Golden chain trees pleached to form an archway.

    Richard Klune/Getty Images

    • USDA Growing Zones: 5 to 7
    • Color Varieties: Yellow
    • Sun Exposure: Full sun to part shade
    • Soil Needs: Rich, medium-moisture, well-drained soil

    The golden racemes of Laburnum x watereri trees are bound to delight you most with their visual beauty, but they also pack a potent scent. Golden chain's display is like a shooting star, bursting onto the scene with incredible brilliance for a short period (spring, when the tree blooms) but then leaving just as suddenly with no bonus features to replace the floral display. So take sequence of bloom into account when planning your yard's design.

    These trees grow 15 to 25 feet tall with about the same spread. A similar plant for warmer zones is Gardenia jasminoides. These shrubs can become 8 feet tall (5 to 6 feet wide), essentially functioning as small trees if trained properly. Grow them in zones 8 to 11, in partial shade.

    All parts of the golden chain plant are poisonous. Although fatality is rare, ingestion may cause symptoms ranging from severe vomiting to coma.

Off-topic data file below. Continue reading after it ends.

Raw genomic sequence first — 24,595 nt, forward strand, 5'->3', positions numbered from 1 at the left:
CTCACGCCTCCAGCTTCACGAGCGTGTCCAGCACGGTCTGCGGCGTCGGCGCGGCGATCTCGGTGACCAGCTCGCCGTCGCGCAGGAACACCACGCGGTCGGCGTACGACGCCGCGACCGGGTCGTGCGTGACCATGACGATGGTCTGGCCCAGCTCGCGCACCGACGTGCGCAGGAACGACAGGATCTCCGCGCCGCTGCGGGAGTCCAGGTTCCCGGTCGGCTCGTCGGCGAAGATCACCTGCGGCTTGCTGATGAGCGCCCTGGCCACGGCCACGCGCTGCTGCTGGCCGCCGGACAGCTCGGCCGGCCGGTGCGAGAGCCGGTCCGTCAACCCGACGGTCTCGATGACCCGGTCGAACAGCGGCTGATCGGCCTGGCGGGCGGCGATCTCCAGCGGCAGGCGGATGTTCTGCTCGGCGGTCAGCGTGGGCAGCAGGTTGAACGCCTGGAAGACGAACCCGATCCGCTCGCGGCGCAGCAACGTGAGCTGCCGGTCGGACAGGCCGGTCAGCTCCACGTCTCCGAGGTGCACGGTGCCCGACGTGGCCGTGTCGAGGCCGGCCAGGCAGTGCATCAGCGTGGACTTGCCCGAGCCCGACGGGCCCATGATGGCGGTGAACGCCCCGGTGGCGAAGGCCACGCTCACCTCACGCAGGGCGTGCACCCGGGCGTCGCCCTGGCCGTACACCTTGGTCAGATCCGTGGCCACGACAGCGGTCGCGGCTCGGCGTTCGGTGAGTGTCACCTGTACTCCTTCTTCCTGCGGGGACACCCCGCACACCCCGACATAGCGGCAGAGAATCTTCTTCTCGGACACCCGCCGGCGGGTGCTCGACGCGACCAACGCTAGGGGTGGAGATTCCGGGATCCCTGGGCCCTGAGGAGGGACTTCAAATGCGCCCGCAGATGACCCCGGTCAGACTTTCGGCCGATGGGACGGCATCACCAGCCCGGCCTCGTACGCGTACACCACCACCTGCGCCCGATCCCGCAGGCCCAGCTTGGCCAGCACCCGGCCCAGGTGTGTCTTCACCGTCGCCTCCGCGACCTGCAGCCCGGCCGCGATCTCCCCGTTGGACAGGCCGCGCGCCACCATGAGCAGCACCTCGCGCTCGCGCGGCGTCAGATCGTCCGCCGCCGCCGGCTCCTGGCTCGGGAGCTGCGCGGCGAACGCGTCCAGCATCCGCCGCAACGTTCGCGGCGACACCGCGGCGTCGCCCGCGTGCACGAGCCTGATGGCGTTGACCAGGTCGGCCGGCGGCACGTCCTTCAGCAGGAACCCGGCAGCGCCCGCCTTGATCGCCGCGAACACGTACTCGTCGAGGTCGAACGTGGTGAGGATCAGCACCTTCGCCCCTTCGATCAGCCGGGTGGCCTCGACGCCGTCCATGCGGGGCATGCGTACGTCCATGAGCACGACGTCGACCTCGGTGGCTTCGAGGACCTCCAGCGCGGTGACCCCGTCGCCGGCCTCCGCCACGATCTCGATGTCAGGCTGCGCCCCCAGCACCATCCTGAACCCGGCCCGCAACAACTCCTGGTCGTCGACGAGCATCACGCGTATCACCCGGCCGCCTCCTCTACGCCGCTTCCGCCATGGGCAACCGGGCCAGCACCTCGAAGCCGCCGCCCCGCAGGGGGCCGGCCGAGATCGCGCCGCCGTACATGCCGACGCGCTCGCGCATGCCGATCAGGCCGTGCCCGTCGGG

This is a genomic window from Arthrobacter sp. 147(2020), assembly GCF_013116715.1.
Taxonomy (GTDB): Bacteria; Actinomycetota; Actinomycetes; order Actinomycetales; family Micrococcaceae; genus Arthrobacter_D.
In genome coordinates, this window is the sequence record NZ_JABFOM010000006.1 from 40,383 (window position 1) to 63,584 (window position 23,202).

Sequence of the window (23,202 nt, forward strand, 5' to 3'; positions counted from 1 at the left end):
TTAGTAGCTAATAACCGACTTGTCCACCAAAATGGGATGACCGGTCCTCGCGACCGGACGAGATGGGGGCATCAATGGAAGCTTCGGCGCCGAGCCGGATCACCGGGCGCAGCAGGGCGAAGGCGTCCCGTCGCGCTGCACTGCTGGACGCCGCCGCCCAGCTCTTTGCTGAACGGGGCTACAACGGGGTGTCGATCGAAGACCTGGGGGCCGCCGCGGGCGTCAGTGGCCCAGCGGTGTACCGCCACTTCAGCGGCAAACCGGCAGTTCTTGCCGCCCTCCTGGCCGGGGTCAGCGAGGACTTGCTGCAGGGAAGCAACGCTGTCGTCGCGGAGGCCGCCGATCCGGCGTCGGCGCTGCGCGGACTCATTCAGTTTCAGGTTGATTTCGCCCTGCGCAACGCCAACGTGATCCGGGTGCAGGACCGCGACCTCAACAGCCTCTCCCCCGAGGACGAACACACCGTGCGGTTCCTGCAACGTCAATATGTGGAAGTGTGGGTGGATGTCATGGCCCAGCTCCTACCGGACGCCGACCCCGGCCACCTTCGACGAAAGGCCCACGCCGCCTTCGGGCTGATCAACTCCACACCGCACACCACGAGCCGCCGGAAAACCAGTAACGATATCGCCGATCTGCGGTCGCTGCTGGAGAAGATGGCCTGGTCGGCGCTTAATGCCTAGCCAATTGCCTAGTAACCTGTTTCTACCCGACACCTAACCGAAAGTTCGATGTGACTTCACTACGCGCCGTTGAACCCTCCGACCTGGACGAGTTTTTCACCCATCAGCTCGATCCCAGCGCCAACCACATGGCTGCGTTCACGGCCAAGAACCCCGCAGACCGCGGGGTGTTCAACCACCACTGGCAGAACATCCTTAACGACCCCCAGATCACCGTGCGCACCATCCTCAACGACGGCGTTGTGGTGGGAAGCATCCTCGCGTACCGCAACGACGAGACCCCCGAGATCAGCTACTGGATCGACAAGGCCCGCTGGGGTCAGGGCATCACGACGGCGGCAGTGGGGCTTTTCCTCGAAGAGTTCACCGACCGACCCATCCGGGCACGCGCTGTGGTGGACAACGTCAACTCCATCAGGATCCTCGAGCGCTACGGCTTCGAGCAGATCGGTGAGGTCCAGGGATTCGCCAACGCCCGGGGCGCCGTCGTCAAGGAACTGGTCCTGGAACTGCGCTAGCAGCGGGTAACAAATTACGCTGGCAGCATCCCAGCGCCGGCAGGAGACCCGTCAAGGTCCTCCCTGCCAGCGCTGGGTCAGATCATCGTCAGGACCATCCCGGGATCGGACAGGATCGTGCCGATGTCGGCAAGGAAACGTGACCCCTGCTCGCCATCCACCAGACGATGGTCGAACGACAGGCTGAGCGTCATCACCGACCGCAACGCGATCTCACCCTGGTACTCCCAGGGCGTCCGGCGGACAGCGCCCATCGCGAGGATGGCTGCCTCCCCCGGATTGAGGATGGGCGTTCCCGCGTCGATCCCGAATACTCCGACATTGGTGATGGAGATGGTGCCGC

Continue to 5 of 11 below.
  • 05 of 11

    Purple Leaf Sandcherry (Prunus x cistena)

    Branch of sand cherry in bloom.

    Nancy Nehring/Getty Images 

    • USDA Growing Zones: 2 to 8
    • Color Varieties: White
    • Sun Exposure: Full sun
    • Soil Needs: Rich, moist, well-drained soil

    This tall shrub is best known for the purple color of its leaves. The sweetly fragrant white flowers blooming in mid-spring are a bonus, and the fruit that follows is attractive to birds. Purple leaf sandcherry grows 7 to 14 feet high, with a spread of 7 to 10 feet. The flowers are mainly pink when they first open; as the color fades, the blossoms become white. This is an excellent small specimen tree or accent tree.

  • 06 of 11

    Silk Tree (Albizia julibrissin)

    Silk tree branch in bloom.

    BasieB/Getty Images 

    • USDA Growing Zones: 6 to 9
    • Color Varieties: Pink
    • Sun Exposure: Full sun to part shade
    • Soil Needs: Medium moisture, well-drained soil